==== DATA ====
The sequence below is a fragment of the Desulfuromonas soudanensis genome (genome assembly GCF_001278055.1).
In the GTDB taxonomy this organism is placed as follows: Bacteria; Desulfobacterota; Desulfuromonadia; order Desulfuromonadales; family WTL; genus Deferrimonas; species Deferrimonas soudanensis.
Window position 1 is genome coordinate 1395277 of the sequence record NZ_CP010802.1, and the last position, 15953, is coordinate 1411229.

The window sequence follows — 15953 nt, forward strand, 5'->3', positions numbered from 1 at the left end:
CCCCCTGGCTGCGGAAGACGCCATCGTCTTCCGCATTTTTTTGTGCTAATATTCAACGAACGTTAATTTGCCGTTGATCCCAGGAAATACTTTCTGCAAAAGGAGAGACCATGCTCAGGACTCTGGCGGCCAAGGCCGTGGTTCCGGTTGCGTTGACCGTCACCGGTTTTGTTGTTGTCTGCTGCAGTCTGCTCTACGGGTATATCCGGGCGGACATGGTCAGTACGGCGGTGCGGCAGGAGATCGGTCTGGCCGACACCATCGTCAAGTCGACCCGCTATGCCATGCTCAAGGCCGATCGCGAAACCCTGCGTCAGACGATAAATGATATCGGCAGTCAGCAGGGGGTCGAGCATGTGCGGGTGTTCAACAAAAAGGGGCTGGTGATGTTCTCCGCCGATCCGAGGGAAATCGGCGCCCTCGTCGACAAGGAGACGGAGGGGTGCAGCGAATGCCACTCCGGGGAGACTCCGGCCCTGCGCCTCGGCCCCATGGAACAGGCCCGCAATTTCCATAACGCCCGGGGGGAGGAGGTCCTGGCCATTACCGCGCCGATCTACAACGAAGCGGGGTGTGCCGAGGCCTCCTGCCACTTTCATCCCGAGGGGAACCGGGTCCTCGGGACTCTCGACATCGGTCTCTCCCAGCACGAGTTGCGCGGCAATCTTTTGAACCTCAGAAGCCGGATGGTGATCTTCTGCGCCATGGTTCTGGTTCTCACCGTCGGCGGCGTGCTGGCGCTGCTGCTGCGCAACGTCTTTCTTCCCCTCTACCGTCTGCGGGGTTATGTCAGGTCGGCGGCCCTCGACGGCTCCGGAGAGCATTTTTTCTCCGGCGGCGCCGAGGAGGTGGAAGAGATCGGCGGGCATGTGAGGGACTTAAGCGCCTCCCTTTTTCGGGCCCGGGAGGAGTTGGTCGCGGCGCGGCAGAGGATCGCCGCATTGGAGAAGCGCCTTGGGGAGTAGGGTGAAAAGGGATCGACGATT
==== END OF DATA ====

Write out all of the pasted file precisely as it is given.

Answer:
The sequence below is a fragment of the Desulfuromonas soudanensis genome (genome assembly GCF_001278055.1).
In the GTDB taxonomy this organism is placed as follows: Bacteria; Desulfobacterota; Desulfuromonadia; order Desulfuromonadales; family WTL; genus Deferrimonas; species Deferrimonas soudanensis.
Window position 1 is genome coordinate 1395277 of the sequence record NZ_CP010802.1, and the last position, 15953, is coordinate 1411229.

The window sequence follows — 15953 nt, forward strand, 5'->3', positions numbered from 1 at the left end:
CCCCCTGGCTGCGGAAGACGCCATCGTCTTCCGCATTTTTTTGTGCTAATATTCAACGAACGTTAATTTGCCGTTGATCCCAGGAAATACTTTCTGCAAAAGGAGAGACCATGCTCAGGACTCTGGCGGCCAAGGCCGTGGTTCCGGTTGCGTTGACCGTCACCGGTTTTGTTGTTGTCTGCTGCAGTCTGCTCTACGGGTATATCCGGGCGGACATGGTCAGTACGGCGGTGCGGCAGGAGATCGGTCTGGCCGACACCATCGTCAAGTCGACCCGCTATGCCATGCTCAAGGCCGATCGCGAAACCCTGCGTCAGACGATAAATGATATCGGCAGTCAGCAGGGGGTCGAGCATGTGCGGGTGTTCAACAAAAAGGGGCTGGTGATGTTCTCCGCCGATCCGAGGGAAATCGGCGCCCTCGTCGACAAGGAGACGGAGGGGTGCAGCGAATGCCACTCCGGGGAGACTCCGGCCCTGCGCCTCGGCCCCATGGAACAGGCCCGCAATTTCCATAACGCCCGGGGGGAGGAGGTCCTGGCCATTACCGCGCCGATCTACAACGAAGCGGGGTGTGCCGAGGCCTCCTGCCACTTTCATCCCGAGGGGAACCGGGTCCTCGGGACTCTCGACATCGGTCTCTCCCAGCACGAGTTGCGCGGCAATCTTTTGAACCTCAGAAGCCGGATGGTGATCTTCTGCGCCATGGTTCTGGTTCTCACCGTCGGCGGCGTGCTGGCGCTGCTGCTGCGCAACGTCTTTCTTCCCCTCTACCGTCTGCGGGGTTATGTCAGGTCGGCGGCCCTCGACGGCTCCGGAGAGCATTTTTTCTCCGGCGGCGCCGAGGAGGTGGAAGAGATCGGCGGGCATGTGAGGGACTTAAGCGCCTCCCTTTTTCGGGCCCGGGAGGAGTTGGTCGCGGCGCGGCAGAGGATCGCCGCATTGGAGAAGCGCCTTGGGGAGTAGGGTGAAAAGGGATCGACGATT